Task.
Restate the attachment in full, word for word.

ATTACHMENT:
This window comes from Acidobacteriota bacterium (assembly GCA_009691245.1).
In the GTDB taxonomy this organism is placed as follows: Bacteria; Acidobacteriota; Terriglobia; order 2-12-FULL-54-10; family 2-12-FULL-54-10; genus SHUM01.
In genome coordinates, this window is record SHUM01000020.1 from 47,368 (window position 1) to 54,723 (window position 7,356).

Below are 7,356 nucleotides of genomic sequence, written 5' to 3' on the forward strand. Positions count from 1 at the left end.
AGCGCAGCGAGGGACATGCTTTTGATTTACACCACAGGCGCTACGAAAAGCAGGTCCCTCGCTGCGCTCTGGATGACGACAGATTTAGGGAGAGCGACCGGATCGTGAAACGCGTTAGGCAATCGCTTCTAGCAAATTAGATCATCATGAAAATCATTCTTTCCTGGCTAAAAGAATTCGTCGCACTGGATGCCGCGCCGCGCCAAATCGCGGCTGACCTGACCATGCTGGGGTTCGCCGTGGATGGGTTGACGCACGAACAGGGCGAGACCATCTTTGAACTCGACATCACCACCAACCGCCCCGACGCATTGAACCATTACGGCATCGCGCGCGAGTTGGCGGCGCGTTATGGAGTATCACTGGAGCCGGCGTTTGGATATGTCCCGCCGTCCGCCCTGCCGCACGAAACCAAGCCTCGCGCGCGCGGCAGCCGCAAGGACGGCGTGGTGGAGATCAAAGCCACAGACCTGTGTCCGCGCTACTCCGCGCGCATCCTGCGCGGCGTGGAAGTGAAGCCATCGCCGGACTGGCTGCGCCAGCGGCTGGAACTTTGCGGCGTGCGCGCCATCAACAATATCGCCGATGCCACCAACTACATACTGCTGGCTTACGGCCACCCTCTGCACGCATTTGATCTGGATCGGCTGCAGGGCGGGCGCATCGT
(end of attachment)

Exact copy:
This window comes from Acidobacteriota bacterium (assembly GCA_009691245.1).
In the GTDB taxonomy this organism is placed as follows: Bacteria; Acidobacteriota; Terriglobia; order 2-12-FULL-54-10; family 2-12-FULL-54-10; genus SHUM01.
In genome coordinates, this window is record SHUM01000020.1 from 47,368 (window position 1) to 54,723 (window position 7,356).

Below are 7,356 nucleotides of genomic sequence, written 5' to 3' on the forward strand. Positions count from 1 at the left end.
AGCGCAGCGAGGGACATGCTTTTGATTTACACCACAGGCGCTACGAAAAGCAGGTCCCTCGCTGCGCTCTGGATGACGACAGATTTAGGGAGAGCGACCGGATCGTGAAACGCGTTAGGCAATCGCTTCTAGCAAATTAGATCATCATGAAAATCATTCTTTCCTGGCTAAAAGAATTCGTCGCACTGGATGCCGCGCCGCGCCAAATCGCGGCTGACCTGACCATGCTGGGGTTCGCCGTGGATGGGTTGACGCACGAACAGGGCGAGACCATCTTTGAACTCGACATCACCACCAACCGCCCCGACGCATTGAACCATTACGGCATCGCGCGCGAGTTGGCGGCGCGTTATGGAGTATCACTGGAGCCGGCGTTTGGATATGTCCCGCCGTCCGCCCTGCCGCACGAAACCAAGCCTCGCGCGCGCGGCAGCCGCAAGGACGGCGTGGTGGAGATCAAAGCCACAGACCTGTGTCCGCGCTACTCCGCGCGCATCCTGCGCGGCGTGGAAGTGAAGCCATCGCCGGACTGGCTGCGCCAGCGGCTGGAACTTTGCGGCGTGCGCGCCATCAACAATATCGCCGATGCCACCAACTACATACTGCTGGCTTACGGCCACCCTCTGCACGCATTTGATCTGGATCGGCTGCAGGGCGGGCGCATCGT